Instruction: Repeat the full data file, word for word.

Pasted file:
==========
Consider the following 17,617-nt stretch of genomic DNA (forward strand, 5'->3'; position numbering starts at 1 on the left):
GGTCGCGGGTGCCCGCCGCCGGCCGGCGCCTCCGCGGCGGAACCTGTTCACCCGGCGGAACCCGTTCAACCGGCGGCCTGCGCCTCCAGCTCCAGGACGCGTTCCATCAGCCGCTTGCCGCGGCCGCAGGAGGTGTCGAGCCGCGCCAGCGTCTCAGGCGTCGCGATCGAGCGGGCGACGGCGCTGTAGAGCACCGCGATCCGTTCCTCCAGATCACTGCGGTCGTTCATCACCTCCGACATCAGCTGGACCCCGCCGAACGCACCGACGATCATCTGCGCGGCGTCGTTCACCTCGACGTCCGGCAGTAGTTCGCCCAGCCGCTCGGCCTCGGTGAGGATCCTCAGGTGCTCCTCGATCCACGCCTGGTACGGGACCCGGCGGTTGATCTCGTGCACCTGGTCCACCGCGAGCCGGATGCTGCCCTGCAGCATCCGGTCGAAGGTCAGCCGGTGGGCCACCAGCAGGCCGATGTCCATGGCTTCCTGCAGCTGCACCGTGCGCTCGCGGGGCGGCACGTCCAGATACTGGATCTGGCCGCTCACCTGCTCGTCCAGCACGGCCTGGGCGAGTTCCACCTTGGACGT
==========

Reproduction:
Consider the following 17,617-nt stretch of genomic DNA (forward strand, 5'->3'; position numbering starts at 1 on the left):
GGTCGCGGGTGCCCGCCGCCGGCCGGCGCCTCCGCGGCGGAACCTGTTCACCCGGCGGAACCCGTTCAACCGGCGGCCTGCGCCTCCAGCTCCAGGACGCGTTCCATCAGCCGCTTGCCGCGGCCGCAGGAGGTGTCGAGCCGCGCCAGCGTCTCAGGCGTCGCGATCGAGCGGGCGACGGCGCTGTAGAGCACCGCGATCCGTTCCTCCAGATCACTGCGGTCGTTCATCACCTCCGACATCAGCTGGACCCCGCCGAACGCACCGACGATCATCTGCGCGGCGTCGTTCACCTCGACGTCCGGCAGTAGTTCGCCCAGCCGCTCGGCCTCGGTGAGGATCCTCAGGTGCTCCTCGATCCACGCCTGGTACGGGACCCGGCGGTTGATCTCGTGCACCTGGTCCACCGCGAGCCGGATGCTGCCCTGCAGCATCCGGTCGAAGGTCAGCCGGTGGGCCACCAGCAGGCCGATGTCCATGGCTTCCTGCAGCTGCACCGTGCGCTCGCGGGGCGGCACGTCCAGATACTGGATCTGGCCGCTCACCTGCTCGTCCAGCACGGCCTGGGCGAGTTCCACCTTGGACGT